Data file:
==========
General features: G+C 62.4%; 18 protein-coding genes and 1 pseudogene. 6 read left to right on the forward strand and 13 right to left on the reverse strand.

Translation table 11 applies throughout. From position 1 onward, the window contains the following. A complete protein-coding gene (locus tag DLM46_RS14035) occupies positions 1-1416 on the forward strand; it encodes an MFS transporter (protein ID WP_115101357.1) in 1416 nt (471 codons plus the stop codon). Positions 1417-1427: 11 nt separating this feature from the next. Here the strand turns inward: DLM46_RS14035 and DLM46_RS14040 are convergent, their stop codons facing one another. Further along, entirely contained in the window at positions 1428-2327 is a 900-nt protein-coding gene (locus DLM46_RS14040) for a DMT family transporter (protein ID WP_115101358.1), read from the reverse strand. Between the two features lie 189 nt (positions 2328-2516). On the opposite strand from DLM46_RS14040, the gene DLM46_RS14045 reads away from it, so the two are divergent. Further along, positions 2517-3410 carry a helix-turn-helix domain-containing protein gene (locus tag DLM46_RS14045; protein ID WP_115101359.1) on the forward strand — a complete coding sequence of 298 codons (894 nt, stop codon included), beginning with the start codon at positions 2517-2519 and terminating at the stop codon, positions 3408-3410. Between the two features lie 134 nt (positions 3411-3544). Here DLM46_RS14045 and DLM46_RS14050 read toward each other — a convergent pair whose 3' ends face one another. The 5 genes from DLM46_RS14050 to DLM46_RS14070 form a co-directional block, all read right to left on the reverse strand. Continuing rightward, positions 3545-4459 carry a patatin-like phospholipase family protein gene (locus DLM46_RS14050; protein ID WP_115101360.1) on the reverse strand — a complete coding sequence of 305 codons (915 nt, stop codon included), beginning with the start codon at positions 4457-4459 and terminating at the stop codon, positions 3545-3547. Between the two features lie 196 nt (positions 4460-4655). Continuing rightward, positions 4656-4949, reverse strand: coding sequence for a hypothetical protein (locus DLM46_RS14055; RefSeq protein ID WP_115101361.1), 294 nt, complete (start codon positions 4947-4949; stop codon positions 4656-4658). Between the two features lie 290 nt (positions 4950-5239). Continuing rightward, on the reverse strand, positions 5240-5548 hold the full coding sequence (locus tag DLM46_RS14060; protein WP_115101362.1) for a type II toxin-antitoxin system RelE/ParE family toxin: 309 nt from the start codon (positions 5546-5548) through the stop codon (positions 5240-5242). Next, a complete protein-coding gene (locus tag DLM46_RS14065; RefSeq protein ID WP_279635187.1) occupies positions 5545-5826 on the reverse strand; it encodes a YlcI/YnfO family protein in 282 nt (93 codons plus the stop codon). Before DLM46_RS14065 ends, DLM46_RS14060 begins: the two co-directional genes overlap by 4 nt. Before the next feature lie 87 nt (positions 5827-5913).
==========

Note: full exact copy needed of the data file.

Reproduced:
General features: G+C 62.4%; 18 protein-coding genes and 1 pseudogene. 6 read left to right on the forward strand and 13 right to left on the reverse strand.

Translation table 11 applies throughout. From position 1 onward, the window contains the following. A complete protein-coding gene (locus tag DLM46_RS14035) occupies positions 1-1416 on the forward strand; it encodes an MFS transporter (protein ID WP_115101357.1) in 1416 nt (471 codons plus the stop codon). Positions 1417-1427: 11 nt separating this feature from the next. Here the strand turns inward: DLM46_RS14035 and DLM46_RS14040 are convergent, their stop codons facing one another. Further along, entirely contained in the window at positions 1428-2327 is a 900-nt protein-coding gene (locus DLM46_RS14040) for a DMT family transporter (protein ID WP_115101358.1), read from the reverse strand. Between the two features lie 189 nt (positions 2328-2516). On the opposite strand from DLM46_RS14040, the gene DLM46_RS14045 reads away from it, so the two are divergent. Further along, positions 2517-3410 carry a helix-turn-helix domain-containing protein gene (locus tag DLM46_RS14045; protein ID WP_115101359.1) on the forward strand — a complete coding sequence of 298 codons (894 nt, stop codon included), beginning with the start codon at positions 2517-2519 and terminating at the stop codon, positions 3408-3410. Between the two features lie 134 nt (positions 3411-3544). Here DLM46_RS14045 and DLM46_RS14050 read toward each other — a convergent pair whose 3' ends face one another. The 5 genes from DLM46_RS14050 to DLM46_RS14070 form a co-directional block, all read right to left on the reverse strand. Continuing rightward, positions 3545-4459 carry a patatin-like phospholipase family protein gene (locus DLM46_RS14050; protein ID WP_115101360.1) on the reverse strand — a complete coding sequence of 305 codons (915 nt, stop codon included), beginning with the start codon at positions 4457-4459 and terminating at the stop codon, positions 3545-3547. Between the two features lie 196 nt (positions 4460-4655). Continuing rightward, positions 4656-4949, reverse strand: coding sequence for a hypothetical protein (locus DLM46_RS14055; RefSeq protein ID WP_115101361.1), 294 nt, complete (start codon positions 4947-4949; stop codon positions 4656-4658). Between the two features lie 290 nt (positions 4950-5239). Continuing rightward, on the reverse strand, positions 5240-5548 hold the full coding sequence (locus tag DLM46_RS14060; protein WP_115101362.1) for a type II toxin-antitoxin system RelE/ParE family toxin: 309 nt from the start codon (positions 5546-5548) through the stop codon (positions 5240-5242). Next, a complete protein-coding gene (locus tag DLM46_RS14065; RefSeq protein ID WP_279635187.1) occupies positions 5545-5826 on the reverse strand; it encodes a YlcI/YnfO family protein in 282 nt (93 codons plus the stop codon). Before DLM46_RS14065 ends, DLM46_RS14060 begins: the two co-directional genes overlap by 4 nt. Before the next feature lie 87 nt (positions 5827-5913).